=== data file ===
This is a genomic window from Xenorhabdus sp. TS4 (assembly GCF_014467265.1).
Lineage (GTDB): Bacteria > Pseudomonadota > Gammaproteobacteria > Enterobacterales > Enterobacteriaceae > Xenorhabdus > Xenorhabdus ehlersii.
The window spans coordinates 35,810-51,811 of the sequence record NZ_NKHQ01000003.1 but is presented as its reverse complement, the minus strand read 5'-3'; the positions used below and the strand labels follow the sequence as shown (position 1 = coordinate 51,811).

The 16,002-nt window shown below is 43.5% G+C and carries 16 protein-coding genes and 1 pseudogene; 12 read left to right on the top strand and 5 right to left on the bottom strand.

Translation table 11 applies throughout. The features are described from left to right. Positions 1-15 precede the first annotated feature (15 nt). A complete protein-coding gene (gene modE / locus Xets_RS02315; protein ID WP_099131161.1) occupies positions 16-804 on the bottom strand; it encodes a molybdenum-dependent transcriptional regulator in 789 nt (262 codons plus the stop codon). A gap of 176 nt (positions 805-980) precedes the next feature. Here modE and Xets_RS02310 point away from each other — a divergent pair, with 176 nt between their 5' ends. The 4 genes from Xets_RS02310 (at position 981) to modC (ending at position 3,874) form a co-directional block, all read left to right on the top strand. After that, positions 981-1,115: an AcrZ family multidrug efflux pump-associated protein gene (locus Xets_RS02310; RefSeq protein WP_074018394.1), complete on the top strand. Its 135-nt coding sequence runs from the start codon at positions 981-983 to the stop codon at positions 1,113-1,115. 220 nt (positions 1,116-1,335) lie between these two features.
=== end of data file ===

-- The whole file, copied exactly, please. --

This is a genomic window from Xenorhabdus sp. TS4 (assembly GCF_014467265.1).
Lineage (GTDB): Bacteria > Pseudomonadota > Gammaproteobacteria > Enterobacterales > Enterobacteriaceae > Xenorhabdus > Xenorhabdus ehlersii.
The window spans coordinates 35,810-51,811 of the sequence record NZ_NKHQ01000003.1 but is presented as its reverse complement, the minus strand read 5'-3'; the positions used below and the strand labels follow the sequence as shown (position 1 = coordinate 51,811).

The 16,002-nt window shown below is 43.5% G+C and carries 16 protein-coding genes and 1 pseudogene; 12 read left to right on the top strand and 5 right to left on the bottom strand.

Translation table 11 applies throughout. The features are described from left to right. Positions 1-15 precede the first annotated feature (15 nt). A complete protein-coding gene (gene modE / locus Xets_RS02315; protein ID WP_099131161.1) occupies positions 16-804 on the bottom strand; it encodes a molybdenum-dependent transcriptional regulator in 789 nt (262 codons plus the stop codon). A gap of 176 nt (positions 805-980) precedes the next feature. Here modE and Xets_RS02310 point away from each other — a divergent pair, with 176 nt between their 5' ends. The 4 genes from Xets_RS02310 (at position 981) to modC (ending at position 3,874) form a co-directional block, all read left to right on the top strand. After that, positions 981-1,115: an AcrZ family multidrug efflux pump-associated protein gene (locus Xets_RS02310; RefSeq protein WP_074018394.1), complete on the top strand. Its 135-nt coding sequence runs from the start codon at positions 981-983 to the stop codon at positions 1,113-1,115. 220 nt (positions 1,116-1,335) lie between these two features.